As Bill Murray eloquently stated in Ground Hog Day, "It's going to be cold. It's going to be dark, and it's going to last you for the rest of your life."  That's how your marathon training should feel.  Here's the cold reality.  If you travel a lot with work, or you work a constantly changing schedule, it's much harder to get into the rhythm of marathon training.  Sure, it can be done, but it's much more difficult to optimize your results.

This is why you need to clear the deck of just about everything other than work and running if you want to optimize your outcomes at any age.  Notice I didn't mention family.  That's because, inevitably, sacrifices will need to be made to allow yourself the time to train...and, if that time isn't coming from work, it's coming from family time.

I'm an entrepreneur.  I work very hard.  I take the products I build personally.  Because of that fact, and because I want to be the best marathoner I can be, I made sacrifices in just about every other area of my life.  I create a monotonous environment with sameness being the defining quality from Monday-Sunday. 

For me, I have carved out some interesting solutions to allow me to get in the 90+ miles of running per week I feel I need to be at my best.  First off, instead of driving to work, I run to work...4 days a week...every week.  The only reason it isn't 5 is because I need a day to swap out all of the dirty clothes at the office with clean clothes.  On that day I run before work, drive to work, and then run after work and drive home.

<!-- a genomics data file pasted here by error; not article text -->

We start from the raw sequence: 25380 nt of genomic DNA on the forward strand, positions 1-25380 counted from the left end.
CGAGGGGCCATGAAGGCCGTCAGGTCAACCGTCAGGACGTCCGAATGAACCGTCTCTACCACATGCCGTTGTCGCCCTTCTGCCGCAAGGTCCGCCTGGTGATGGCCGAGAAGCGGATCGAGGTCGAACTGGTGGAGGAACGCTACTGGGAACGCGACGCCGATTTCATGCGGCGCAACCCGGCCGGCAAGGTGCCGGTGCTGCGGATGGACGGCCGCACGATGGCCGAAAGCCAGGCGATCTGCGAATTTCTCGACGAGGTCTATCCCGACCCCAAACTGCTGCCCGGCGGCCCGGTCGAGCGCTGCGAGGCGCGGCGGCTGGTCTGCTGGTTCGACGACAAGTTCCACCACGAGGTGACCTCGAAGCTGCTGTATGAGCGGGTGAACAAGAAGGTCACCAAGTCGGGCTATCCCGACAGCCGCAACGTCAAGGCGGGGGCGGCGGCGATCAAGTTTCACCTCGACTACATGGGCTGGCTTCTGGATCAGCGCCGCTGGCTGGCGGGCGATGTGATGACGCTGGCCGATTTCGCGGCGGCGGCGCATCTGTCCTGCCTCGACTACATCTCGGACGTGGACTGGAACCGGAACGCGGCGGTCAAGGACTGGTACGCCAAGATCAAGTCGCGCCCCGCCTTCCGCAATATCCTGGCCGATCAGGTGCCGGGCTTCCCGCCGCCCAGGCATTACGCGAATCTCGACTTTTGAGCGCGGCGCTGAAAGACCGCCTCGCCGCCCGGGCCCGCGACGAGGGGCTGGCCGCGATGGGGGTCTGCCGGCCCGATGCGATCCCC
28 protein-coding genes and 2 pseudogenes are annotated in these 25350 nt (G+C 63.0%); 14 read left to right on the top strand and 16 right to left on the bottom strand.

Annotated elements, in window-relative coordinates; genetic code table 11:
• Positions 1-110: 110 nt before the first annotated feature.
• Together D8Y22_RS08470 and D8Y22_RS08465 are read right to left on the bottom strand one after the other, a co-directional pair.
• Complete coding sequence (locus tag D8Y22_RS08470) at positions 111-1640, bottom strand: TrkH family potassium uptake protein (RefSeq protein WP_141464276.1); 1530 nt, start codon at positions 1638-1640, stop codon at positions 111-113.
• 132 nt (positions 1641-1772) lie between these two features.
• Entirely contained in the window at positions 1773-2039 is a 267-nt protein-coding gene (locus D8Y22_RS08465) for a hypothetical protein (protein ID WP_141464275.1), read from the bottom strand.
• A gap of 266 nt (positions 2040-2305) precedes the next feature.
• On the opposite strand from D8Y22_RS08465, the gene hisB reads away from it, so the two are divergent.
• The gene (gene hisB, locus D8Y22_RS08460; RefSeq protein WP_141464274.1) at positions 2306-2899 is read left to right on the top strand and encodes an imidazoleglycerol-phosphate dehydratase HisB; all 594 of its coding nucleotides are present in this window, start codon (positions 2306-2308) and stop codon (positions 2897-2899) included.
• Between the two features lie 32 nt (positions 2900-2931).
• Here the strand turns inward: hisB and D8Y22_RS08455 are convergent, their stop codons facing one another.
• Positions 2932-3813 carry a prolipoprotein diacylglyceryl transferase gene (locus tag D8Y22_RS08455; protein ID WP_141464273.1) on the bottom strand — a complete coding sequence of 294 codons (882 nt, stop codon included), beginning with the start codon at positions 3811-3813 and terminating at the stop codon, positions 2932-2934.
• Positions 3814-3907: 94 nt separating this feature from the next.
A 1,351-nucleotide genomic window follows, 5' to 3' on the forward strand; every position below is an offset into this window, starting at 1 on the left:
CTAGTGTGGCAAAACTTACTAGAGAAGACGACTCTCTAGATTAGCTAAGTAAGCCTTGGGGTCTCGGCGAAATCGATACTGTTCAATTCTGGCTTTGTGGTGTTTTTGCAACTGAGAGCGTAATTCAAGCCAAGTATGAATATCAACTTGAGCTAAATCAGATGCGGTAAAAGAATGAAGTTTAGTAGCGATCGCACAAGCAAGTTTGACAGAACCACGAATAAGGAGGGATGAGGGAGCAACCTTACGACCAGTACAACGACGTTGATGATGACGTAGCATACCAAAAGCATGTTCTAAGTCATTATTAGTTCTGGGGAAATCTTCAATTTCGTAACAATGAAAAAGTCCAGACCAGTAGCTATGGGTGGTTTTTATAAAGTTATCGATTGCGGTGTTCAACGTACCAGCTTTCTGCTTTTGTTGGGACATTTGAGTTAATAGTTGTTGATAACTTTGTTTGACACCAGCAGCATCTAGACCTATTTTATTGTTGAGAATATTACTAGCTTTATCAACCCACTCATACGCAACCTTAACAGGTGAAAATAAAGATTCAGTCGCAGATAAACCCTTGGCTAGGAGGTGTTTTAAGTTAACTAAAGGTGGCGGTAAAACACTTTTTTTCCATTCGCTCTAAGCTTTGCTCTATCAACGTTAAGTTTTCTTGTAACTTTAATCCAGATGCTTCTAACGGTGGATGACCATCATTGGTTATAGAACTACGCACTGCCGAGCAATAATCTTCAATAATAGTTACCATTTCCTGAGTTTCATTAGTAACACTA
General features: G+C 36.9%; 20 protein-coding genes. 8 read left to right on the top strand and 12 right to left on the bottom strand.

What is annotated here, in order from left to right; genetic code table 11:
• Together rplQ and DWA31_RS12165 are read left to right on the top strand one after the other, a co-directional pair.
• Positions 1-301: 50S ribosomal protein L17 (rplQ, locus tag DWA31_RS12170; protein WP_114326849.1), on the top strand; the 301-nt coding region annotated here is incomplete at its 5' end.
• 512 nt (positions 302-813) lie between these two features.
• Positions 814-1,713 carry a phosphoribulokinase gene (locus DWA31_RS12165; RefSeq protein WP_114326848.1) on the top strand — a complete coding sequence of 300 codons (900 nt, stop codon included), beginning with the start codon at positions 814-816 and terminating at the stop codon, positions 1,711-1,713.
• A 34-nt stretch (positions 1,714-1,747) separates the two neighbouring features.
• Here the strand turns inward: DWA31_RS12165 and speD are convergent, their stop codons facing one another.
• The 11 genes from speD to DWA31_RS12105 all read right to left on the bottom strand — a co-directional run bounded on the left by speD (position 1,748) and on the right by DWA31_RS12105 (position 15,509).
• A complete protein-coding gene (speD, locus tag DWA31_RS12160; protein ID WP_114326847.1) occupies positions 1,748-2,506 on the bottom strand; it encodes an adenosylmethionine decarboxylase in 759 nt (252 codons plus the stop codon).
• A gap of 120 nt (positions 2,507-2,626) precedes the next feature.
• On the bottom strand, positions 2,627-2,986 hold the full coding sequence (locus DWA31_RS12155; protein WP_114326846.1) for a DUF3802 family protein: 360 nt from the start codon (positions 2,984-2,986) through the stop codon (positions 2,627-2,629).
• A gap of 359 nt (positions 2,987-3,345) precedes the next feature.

I do all of my appointments through Skype, FaceTime, GotoMeeting, or at my office.  I rarely travel during a training cycle.  This approach allows me to be working at 8 AM with a 9.5 mile run before the start of the day.  Then, on a number of days, I take the train home at night and run the 5.5 miles from the train station.  I'm home by 7 or 8 PM...dinner, some time with Heather, some time writing or working on the computer, and then to bed by 9.

Weekends are even more boring.  I keep most social events to a minimum...I try and get to bed by 9:30, and I run the same course every weekend. One of my running idols, Ed Whitlock, who is the only person to have run a sub-3 hour marathon at age 70, ran the same course every day.  The only change in his training was how long he would run through the cemetery near his home.  Two weeks prior to the marathon he would run the same circle around the cemetery 3 hours a day, every day.  

So, if you want to run a sub-3 hour marathon (and I don't care what age you are), clear the decks for the next 6 months, and get used to re-living the same day over, and over again.

 

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Find out what I learned trying to transition from an early 90s web founder to the founder of a web 3.0 market network

Explore some of the new key success factors  and what is working for others

Hopefully this will help you in your own entrepreneurial endeavors

Free Resource (Video, Article, Pod Cast or Other)
Teen, Adult, Senior

Boy did I think I was cool back in the mid 90s as the founder of a "hot" internet start-up at the center of seemingly everything.  All the hot publications back then wanted to cover us and our exciting new business model for education, and we could attract top level talent just by offering stock options.  Everyone was a day trader investing in the internet companies going public as fast as possible...many with little or no revenues at all.  And I was right smack in the middle of it all, with 80 employees, $20 million in VC funding in the bank, burning $700k/month and looking towards a massive exit.  Then, as they say, the rest is history.  I knew the gig was up when AOL laundered their obscenely high valuation in the purchase of Time Warner.  What was equally impressive were the other acquisitions AOL was considering, from Disney to ABC.